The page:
125:56:04 Allen: Rog. Rog. No problem. (Long Pause)

125:56:34 Allen: Jim, did you carry the SRC up into the LM with you?

125:56:40 Irwin: Yes, I did, Joe.

125:56:42 Allen: Good show.

125:56:45 Scott: Hey, Jim.

125:56:46 Irwin: Yeah.

125:56:47 Scott: I've got something for you. (Pause)

125:56:53 Irwin: Oh, great.

125:56:54 Scott: Now I'll take the pallet.

125:56:56 Irwin: Okay.

125:57:00 Allen: Don't tell me, Davey, let me guess.

125:57:06 Scott: Say again?

125:57:08 Allen: Roger. Don't tell me; let me guess what that was.

125:57:14 Scott: (Chuckles) Oh, you'd never guess, Joe. (Long Pause)

[Jones - "The way I interpret this is that, during the Long Pause at 125:56:04, you went up the ladder. And that you're headed back down, now. You were supposed to bring up SCB-4, but Jim put all those samples in the SRC in SCB-1. What would you have brought up?"]

[Scott - "If that's not the Seatbelt Basalt, I'm not sure what it is."]

[Jones - "That's what I think, too."]

[Scott - "And I don't know what Joe had in mind that I had. Unless it was the Aggie Rock."]

[Jones - "No, the Aggie isn't yet."]

[Dave first spots the glass ball called the "Aggie" at 108:30:36, after the SEVA; but doesn't collect it until just before 142:56:47, early in EVA-2. A discussion of the name "Aggie" follows 108:30:36.]

[Scott - "Joe doesn't miss much; so he may have thought he knew what it was. And I didn't think he knew what it was."]

[Jones - "I wouldn't be surprised that he had a good idea, having listened to Joe in action."]

[Scott - "You should ask him some day."]

125:57:43 Scott: Okay. Joe, I'm going to power down the LCRU now. (Pause)

125:57:52 Allen: Jim, we want you just to take a breather there. We're in good shape, and just take it easy a sec.

125:58:01 Irwin: Okay, there's nothing much I...(Burst of static)

125:58:05 Scott: Okay, LCRU Power Switch is Off; LCRU blankets (pause) are 35 percent open; that means 65 percent closed!

125:58:19 Allen: Or thereabouts.

125:58:20 Scott: We need more calculation. (Pause) Okay, Joe, I'm ready to hop in. Do you have anything else you need done out here?

125:58:37 Allen: Dave, we're real good on the time, if you'll just stand by a second. You'll carry the ETB up with you, I guess.

125:58:48 Scott: Yes, sir. I have it in my hand right now. (Pause)

125:58:56 Allen: Dave, we are in such good shape on the time, we'd like for you to deploy the solar wind (composition experiment or SWC).

125:59:05 Irwin: (Laughing) Gee, I should have done that, Dave, before I came up.

125:59:13 Scott: Okay, Joe, I'll give it a try. It's been, like, 2 years since I've done it; but, I'll give it a try. Where is it, Jim?

[Dave and Jim trained as the backup crew on Apollo 12 and, during 1969, practiced deploying the SWC.]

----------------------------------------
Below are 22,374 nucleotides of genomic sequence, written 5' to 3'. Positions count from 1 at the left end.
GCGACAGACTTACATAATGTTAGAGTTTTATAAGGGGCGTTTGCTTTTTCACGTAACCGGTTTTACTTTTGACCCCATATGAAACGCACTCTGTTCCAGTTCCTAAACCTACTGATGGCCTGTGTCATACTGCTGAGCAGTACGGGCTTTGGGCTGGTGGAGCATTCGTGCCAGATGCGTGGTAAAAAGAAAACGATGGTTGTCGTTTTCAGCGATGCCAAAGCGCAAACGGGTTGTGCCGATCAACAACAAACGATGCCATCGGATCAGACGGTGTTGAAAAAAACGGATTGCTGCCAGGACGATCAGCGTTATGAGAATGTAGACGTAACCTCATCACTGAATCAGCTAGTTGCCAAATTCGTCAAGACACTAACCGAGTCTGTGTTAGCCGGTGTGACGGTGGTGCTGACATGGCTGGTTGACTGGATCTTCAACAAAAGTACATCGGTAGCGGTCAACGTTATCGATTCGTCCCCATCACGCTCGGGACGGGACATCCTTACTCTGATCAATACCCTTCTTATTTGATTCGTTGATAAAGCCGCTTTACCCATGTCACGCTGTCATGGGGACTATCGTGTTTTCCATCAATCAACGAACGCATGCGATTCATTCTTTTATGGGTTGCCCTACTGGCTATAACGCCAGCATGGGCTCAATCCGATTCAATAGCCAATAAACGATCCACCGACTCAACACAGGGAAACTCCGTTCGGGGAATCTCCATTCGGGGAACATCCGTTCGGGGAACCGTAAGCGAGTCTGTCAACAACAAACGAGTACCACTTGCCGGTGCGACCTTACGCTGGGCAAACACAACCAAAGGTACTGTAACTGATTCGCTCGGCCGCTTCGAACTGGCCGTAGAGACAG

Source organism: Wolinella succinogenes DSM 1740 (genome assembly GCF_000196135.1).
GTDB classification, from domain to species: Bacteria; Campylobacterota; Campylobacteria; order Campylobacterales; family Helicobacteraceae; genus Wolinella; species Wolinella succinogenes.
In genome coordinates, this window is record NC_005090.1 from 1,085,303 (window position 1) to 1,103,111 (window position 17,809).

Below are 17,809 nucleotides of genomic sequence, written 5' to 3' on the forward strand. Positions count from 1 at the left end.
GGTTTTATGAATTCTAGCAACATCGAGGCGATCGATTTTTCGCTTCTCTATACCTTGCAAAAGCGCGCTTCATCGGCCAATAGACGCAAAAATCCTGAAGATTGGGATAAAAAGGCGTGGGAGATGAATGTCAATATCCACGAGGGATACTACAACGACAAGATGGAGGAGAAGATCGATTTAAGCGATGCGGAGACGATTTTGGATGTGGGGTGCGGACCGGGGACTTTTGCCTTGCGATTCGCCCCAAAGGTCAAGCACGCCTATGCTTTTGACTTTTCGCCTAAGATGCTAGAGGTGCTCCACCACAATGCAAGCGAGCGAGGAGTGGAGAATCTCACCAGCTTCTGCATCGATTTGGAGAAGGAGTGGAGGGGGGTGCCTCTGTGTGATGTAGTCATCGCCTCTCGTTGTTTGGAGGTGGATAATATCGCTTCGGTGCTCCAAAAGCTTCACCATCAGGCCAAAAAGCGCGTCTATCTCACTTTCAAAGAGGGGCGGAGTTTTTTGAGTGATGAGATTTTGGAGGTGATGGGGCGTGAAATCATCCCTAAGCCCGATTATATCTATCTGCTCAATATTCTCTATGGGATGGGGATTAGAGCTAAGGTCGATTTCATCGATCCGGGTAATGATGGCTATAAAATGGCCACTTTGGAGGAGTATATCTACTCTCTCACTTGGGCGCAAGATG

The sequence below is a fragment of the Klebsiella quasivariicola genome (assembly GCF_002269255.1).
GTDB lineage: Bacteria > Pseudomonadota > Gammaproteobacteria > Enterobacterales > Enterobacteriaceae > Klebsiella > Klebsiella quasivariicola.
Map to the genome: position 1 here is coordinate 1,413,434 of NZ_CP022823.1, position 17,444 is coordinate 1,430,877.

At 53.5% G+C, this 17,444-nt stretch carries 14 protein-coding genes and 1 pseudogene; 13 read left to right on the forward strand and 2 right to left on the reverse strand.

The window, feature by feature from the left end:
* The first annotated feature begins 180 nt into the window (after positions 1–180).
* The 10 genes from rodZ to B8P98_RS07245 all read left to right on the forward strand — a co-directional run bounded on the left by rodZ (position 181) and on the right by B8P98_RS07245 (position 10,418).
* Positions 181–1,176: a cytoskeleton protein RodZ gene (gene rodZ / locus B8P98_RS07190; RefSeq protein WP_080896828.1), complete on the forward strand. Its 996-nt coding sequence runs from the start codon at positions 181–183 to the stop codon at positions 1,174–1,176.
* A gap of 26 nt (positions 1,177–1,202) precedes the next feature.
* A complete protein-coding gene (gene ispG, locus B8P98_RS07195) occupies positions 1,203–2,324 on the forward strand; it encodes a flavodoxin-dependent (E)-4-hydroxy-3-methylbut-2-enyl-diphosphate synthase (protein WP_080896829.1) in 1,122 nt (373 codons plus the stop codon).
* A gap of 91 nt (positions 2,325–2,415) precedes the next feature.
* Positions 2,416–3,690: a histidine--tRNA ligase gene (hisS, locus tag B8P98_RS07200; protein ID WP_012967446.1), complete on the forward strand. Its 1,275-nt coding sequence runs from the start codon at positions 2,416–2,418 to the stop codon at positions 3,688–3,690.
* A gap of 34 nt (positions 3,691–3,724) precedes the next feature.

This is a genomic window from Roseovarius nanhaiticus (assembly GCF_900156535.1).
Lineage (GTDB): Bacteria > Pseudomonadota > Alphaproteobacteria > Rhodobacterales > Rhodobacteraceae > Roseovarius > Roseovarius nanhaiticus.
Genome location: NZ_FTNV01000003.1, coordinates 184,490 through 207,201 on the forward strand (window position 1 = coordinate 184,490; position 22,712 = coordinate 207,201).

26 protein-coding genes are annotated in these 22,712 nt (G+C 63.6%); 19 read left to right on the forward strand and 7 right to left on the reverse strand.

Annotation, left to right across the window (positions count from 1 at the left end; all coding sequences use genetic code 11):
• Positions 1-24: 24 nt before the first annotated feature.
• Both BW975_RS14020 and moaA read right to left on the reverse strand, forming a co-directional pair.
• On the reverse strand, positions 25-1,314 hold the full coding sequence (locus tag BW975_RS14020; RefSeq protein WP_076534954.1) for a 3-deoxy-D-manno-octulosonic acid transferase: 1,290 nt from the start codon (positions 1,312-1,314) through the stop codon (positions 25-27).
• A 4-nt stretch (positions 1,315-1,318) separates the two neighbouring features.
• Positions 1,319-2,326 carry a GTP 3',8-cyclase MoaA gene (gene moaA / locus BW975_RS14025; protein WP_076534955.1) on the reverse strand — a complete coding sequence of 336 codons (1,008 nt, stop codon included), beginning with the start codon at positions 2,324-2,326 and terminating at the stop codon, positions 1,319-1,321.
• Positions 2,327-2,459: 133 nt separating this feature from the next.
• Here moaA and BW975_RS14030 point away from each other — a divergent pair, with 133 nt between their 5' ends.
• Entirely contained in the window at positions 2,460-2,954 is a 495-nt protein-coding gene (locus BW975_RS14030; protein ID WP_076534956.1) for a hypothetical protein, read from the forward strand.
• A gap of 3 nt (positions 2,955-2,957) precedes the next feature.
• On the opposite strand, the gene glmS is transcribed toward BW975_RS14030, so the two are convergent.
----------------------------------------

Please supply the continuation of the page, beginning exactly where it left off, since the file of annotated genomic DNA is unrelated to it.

125:59:22 Allen: Okay, Dave, I'll tell you what, let's stand by on that We'll have plenty of time next EVA. No problem.

125:59:31 Scott: Well, okay. I can do it, I think. I used to do it back on 12.

125:59:37 Scott: Is it not, these days, can everybody put up a (lost under Joe).

125:59:39 Allen: Dave, dealer's choice.

125:59:44 Scott: Well, is there something else I can do for you, like gather up some rocks. (Long Pause)

MP3 Audio Clip ( 15 min 27 sec ) by David Shaffer

126:00:08 Allen: Dave, I guess we don't have anything else for you right now. It's been a(n) outstanding EVA here; why don't you go ahead and get in at your leisure. Might want to pick up that glass rock (the Aggie) on your way in.

126:00:24 Scott: Okay. Hey, Jim, can you see me out the window? (Pause) Hey, Jim?

126:00:33 Irwin: Yeah, I'm looking for you. You weren't in the left window; are you in the right window?

126:00:35 Scott: Yeah. Talk me through the solar wind; let's get it up, they really need lots of data; we can give them lots of data.

[If the SWC deployment had been deferred to early in EVA-2, it wouldn't have been done before about 142:33:52. By deploying the experiment now, Dave is giving the experimenters an extra 16 hours of valuable exposure time.]
126:00:40 Irwin: Okay. Just take it out there about 50 feet.

126:00:43 Scott: Okay. Right about here, huh?

126:00:47 Irwin: Farther, if you want. Yeah. And just pull the tube out to full extension. Careful when you get to the end...

126:00:56 Scott: The little thing popped off the end.

126:00:58 Irwin: That's okay. Just pull it on out.

126:01:01 Scott: Okay.

126:01:02 Irwin: And, careful when you rotate the screen that you rotate in the right direction, so it doesn't pop off.

126:01:06 Scott: Did the...

126:01:07 Irwin: Just extend the tube several sections. Make sure they're in the red, indicating it's locked.